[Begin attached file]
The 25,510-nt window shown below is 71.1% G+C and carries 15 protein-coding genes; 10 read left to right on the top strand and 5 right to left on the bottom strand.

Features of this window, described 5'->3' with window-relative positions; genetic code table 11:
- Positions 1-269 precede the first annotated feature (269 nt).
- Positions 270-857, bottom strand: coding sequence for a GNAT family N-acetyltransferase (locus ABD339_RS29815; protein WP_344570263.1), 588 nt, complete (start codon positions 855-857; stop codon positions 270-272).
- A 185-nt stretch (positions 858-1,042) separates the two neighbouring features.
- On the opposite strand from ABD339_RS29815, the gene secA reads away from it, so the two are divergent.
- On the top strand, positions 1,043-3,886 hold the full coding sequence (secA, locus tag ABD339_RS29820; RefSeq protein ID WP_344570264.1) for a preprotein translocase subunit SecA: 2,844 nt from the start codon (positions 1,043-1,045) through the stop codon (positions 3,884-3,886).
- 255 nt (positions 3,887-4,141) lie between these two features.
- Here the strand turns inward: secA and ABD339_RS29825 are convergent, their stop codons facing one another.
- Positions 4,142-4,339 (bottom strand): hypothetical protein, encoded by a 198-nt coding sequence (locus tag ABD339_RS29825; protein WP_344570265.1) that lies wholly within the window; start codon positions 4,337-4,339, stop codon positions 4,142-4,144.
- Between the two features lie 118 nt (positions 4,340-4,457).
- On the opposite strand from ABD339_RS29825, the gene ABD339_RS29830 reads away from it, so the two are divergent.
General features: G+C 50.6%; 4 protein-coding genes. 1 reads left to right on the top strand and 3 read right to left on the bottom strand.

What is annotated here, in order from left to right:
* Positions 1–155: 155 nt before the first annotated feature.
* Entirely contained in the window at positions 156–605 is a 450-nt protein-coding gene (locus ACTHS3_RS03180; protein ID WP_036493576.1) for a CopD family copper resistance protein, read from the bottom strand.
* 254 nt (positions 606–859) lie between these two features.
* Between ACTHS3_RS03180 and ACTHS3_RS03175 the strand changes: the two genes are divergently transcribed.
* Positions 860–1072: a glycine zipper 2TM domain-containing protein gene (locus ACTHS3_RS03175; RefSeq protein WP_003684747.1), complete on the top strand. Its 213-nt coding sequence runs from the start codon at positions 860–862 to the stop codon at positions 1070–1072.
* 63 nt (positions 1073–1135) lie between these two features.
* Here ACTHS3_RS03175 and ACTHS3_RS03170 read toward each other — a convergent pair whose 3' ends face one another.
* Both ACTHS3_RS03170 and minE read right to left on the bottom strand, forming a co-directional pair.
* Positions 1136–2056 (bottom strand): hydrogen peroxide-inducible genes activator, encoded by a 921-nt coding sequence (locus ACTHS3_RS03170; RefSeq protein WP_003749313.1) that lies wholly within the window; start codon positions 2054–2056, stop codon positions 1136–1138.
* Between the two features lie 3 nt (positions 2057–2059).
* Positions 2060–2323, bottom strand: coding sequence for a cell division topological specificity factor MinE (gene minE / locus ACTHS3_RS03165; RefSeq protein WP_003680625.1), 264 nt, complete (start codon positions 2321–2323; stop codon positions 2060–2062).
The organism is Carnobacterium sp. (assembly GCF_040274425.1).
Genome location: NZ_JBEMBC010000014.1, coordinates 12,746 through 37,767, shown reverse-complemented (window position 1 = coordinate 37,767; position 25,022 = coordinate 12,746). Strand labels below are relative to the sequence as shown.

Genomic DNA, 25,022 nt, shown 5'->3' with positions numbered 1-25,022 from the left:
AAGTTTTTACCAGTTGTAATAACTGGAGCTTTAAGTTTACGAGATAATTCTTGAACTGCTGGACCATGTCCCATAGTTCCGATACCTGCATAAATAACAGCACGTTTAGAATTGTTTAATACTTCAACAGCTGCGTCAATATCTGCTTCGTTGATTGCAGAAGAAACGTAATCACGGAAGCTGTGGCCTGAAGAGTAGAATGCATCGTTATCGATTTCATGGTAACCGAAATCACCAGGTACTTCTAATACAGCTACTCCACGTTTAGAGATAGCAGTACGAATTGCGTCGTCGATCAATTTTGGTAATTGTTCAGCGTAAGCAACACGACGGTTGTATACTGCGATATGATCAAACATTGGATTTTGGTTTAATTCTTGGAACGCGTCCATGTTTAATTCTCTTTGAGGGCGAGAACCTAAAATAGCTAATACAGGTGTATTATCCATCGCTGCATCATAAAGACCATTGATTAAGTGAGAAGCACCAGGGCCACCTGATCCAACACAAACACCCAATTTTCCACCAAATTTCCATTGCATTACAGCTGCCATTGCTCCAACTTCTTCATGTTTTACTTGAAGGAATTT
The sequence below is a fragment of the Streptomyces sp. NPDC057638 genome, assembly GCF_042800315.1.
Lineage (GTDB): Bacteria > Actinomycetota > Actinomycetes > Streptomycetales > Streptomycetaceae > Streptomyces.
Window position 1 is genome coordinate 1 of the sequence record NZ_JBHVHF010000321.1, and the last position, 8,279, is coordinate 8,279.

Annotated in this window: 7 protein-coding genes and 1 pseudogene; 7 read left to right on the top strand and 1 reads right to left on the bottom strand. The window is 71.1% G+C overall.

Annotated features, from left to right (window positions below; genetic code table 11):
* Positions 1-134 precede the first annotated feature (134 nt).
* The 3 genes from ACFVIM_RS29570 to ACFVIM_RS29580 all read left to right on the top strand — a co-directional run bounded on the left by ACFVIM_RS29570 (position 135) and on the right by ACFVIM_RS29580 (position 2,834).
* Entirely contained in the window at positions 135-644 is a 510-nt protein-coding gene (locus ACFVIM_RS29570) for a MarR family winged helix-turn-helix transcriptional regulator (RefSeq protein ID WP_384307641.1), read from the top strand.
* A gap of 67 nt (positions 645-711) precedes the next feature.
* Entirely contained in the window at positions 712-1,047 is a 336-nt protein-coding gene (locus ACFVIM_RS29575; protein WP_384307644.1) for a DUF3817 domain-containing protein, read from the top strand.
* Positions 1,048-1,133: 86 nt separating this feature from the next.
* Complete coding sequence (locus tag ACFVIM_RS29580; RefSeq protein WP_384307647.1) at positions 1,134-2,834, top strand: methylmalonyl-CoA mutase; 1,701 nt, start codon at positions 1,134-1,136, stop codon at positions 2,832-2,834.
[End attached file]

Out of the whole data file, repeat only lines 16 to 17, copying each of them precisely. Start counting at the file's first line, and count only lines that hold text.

* Entirely contained in the window at positions 156–605 is a 450-nt protein-coding gene (locus ACTHS3_RS03180; protein ID WP_036493576.1) for a CopD family copper resistance protein, read from the bottom strand.
* 254 nt (positions 606–859) lie between these two features.